Click and Collect—Ordering Online, Picking Up In-Store Explained
Updated · Nov 18, 2022
In the face of challenging circumstances, whether pandemics or tougher competition, businesses have had to adapt to stay afloat. That’s why many traditional retail businesses are adopting some online capabilities and shifting to a “click-and-mortar” business model.
One of the most significant changes to come out of this shift is the “click and collect” model and its various subtypes.
Join us as we explore this topic by discussing BOPIS meaning, examples of implementation, and how to implement it yourself.
Click and Mortar Capabilities
The click-and-mortar business model has helped many businesses have the best of both traditional retail and ecommerce.
Nothing embodies click-and-mortar more than click and collect, but there are various types.
Although people often use them interchangeably, there are some key differences that business owners should note.
BOPIS stands for "buy online, pick up in-store." Many retailers offer a service that allows customers to purchase items online and then pick them up at a physical location.
This can be convenient for customers who want to avoid shipping costs or who need their items quickly.
It can also be helpful for items that require activation or set up, such as cellphones and other electronics. BOPIS helps retailers by driving traffic to their stores.
This is a variant of BOPIS but with one big difference.
Instead of picking up the item in the store, the customer doesn’t have to leave their car.
Instead, an employee will bring the item out and hand it to them or even load it into their trunk.
ROPIS stands for “reserve online pick up in-store.” It is similar to BOPIS, but the difference is that with ROPIS, customers pay when they pick up the item instead of in advance.
This arrangement allows customers to inspect an item before actually paying for it, but it can also benefit sellers.
With the customer being physically present, there’s an opportunity for further engagement, be that to upsell them on the product or with extras.
BORIS means “buy online return in-store.” This system allows customers to buy online, have the item shipped, but return it in-store if needed.
This makes the return process easier and cheaper for both parties, as there is no money down on either side for the return. As we’ve spoken about before, a good return process is vital to keeping customers happy.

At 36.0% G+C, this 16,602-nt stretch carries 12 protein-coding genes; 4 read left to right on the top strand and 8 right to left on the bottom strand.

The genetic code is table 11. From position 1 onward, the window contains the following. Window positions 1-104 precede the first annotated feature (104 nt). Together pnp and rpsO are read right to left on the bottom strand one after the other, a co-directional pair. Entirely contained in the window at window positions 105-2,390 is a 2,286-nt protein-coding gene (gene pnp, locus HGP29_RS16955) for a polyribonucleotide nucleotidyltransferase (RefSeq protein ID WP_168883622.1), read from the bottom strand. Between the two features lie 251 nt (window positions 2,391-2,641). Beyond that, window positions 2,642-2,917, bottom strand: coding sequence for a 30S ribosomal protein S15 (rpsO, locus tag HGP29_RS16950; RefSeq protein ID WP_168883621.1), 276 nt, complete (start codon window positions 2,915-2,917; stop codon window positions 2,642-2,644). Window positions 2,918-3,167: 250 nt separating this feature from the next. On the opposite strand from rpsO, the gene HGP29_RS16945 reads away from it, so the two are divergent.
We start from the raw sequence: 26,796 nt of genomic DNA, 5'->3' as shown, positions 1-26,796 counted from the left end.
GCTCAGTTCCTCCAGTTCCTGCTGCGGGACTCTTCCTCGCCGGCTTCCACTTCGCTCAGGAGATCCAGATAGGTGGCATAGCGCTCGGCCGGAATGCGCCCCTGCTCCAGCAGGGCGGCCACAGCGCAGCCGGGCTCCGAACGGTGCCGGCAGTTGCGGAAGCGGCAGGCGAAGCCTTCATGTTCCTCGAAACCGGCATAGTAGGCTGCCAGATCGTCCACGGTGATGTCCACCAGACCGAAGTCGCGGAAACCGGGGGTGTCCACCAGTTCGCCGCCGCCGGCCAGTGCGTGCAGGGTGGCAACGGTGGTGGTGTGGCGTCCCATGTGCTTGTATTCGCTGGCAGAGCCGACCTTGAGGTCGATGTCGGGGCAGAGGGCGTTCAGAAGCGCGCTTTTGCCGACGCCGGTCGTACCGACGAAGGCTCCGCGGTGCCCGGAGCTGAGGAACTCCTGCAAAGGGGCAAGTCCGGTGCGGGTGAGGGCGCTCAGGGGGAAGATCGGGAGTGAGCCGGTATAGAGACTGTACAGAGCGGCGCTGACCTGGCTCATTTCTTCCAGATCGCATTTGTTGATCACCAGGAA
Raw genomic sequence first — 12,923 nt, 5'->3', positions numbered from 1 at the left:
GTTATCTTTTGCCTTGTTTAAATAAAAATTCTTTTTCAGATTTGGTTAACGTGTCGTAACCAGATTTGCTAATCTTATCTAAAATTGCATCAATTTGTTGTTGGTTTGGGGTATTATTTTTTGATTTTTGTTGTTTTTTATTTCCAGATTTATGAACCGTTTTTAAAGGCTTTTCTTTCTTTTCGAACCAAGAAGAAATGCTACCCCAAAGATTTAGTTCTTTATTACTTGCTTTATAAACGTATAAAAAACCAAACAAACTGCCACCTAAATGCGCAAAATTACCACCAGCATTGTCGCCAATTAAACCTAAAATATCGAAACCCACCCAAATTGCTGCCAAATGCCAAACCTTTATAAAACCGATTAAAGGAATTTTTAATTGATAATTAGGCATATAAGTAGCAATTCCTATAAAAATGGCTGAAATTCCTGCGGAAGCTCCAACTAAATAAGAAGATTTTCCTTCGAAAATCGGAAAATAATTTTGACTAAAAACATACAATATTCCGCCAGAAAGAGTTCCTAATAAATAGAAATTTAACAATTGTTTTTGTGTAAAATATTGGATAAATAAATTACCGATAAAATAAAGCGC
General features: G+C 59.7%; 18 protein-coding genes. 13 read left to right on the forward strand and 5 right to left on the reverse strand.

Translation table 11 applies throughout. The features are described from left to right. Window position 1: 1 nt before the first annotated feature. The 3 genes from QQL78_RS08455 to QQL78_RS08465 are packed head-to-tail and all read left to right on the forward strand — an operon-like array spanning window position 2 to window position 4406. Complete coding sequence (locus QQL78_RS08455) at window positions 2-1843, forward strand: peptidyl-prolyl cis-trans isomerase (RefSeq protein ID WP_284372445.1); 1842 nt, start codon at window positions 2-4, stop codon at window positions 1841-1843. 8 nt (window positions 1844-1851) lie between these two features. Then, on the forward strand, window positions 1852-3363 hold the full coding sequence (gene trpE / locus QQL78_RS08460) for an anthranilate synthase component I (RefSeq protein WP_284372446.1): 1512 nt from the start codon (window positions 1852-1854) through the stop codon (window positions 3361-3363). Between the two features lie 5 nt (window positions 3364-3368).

Because the customer is coming into the store, there’s also the opportunity as a business owner to sell them something else after you find out what they didn’t like about the product, thus “saving the sale.”
Examples of Implementation
Next up, let’s look at some retailers and how they’ve implemented some of these strategies.
Dollar General Pickup
Dollar General is a supermarket with an app dedicated to BOPIS, called DGPickup.
With DGPickup, shoppers can purchase items, and when their order is ready, they go and collect them.
You don’t need an app dedicated to BOPIS, but you can easily implement it in your existing ecommerce site or even something like WhatsApp ecommerce.
Lowes Pick Up Lockers
The DIY retailer Lowes has a unique BOPIS setup.
The company offers shoppers the ability to have their orders put into lockers on store premises, which can be opened with a temporary QR code.
This is all the convenience of BOPIS, without customers having to interact with anyone.
This is great for speeding up shopping and allowing staff members to deal with other transactions.
Tools Needed To Succeed
Now that you know more about the various strategies let’s see what tools are needed to implement them.
An Online Contact Point
Of course, for a buy online pick up in-store strategy, you’ll need an online contact point.
This would normally be an ecommerce site, but it doesn’t have to be something so in-depth. It can also be a WhatsApp business account or a Facebook Marketplace store.
You simply need a way for customers to place orders online. Note that many shopping cart solutions include the ability to enable in-store pick up during checkout.
You’ll need a sound inventory management system that can keep track of what you have in store and reflect that online.
If a customer places a BOPIS order, only to be informed they’re out of stock or aren’t available yet, they’re likely to become frustrated.
This is especially important if you have more than one physical location.
Click and collect is a “type” of order fulfillment, so you’ll need to be mindful of that. Your fulfillment process needs to accommodate this type of fulfillment by having a system to keep track of these orders and keep them in an easy-to-reach place.
It’s an excellent idea to boldly label the orders with the order number so that the orders can be quickly located and handed over when customers come in.
Sending a confirmation text or email that customers must present is a good way to ensure a secure transaction.
Finally, think about how you will package these BOPIS orders.
They won’t need as much ecommerce packaging as items you ship out, but you still want to ensure everything is kept together, especially in the case of multi-item orders.
Consider choosing packaging that can be opened easily so that you can the customer can check the contents before they leave.
Click and collect is a solid way to get the benefits of both ecommerce and brick and mortar retail for customers and sellers.
Just be aware of the different forms it takes, and you’ll be able to cater to your customers' needs and unlock opportunities to boost business and enhance customer loyalty.
Garan is a writer interested in how tech reshapes the environment, and how the environment reshapes tech. You'll usually find him inoculating against future shock and arguing with bots.